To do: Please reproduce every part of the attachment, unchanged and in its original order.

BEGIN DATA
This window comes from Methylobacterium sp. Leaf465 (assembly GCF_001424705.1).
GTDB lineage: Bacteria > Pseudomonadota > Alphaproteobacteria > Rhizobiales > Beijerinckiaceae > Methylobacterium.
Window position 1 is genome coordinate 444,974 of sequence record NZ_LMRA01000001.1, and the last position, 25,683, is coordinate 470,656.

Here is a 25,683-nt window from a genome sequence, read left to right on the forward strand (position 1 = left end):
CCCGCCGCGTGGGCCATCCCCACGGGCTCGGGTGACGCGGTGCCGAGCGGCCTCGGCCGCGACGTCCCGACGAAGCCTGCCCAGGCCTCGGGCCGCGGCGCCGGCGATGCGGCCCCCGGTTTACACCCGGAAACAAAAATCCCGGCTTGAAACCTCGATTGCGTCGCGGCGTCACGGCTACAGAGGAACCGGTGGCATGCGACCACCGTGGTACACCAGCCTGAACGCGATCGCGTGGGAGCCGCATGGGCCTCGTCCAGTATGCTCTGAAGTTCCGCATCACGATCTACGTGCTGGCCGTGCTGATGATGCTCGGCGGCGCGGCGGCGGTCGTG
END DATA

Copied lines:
This window comes from Methylobacterium sp. Leaf465 (assembly GCF_001424705.1).
GTDB lineage: Bacteria > Pseudomonadota > Alphaproteobacteria > Rhizobiales > Beijerinckiaceae > Methylobacterium.
Window position 1 is genome coordinate 444,974 of sequence record NZ_LMRA01000001.1, and the last position, 25,683, is coordinate 470,656.

Here is a 25,683-nt window from a genome sequence, read left to right on the forward strand (position 1 = left end):
CCCGCCGCGTGGGCCATCCCCACGGGCTCGGGTGACGCGGTGCCGAGCGGCCTCGGCCGCGACGTCCCGACGAAGCCTGCCCAGGCCTCGGGCCGCGGCGCCGGCGATGCGGCCCCCGGTTTACACCCGGAAACAAAAATCCCGGCTTGAAACCTCGATTGCGTCGCGGCGTCACGGCTACAGAGGAACCGGTGGCATGCGACCACCGTGGTACACCAGCCTGAACGCGATCGCGTGGGAGCCGCATGGGCCTCGTCCAGTATGCTCTGAAGTTCCGCATCACGATCTACGTGCTGGCCGTGCTGATGATGCTCGGCGGCGCGGCGGCGGTCGTG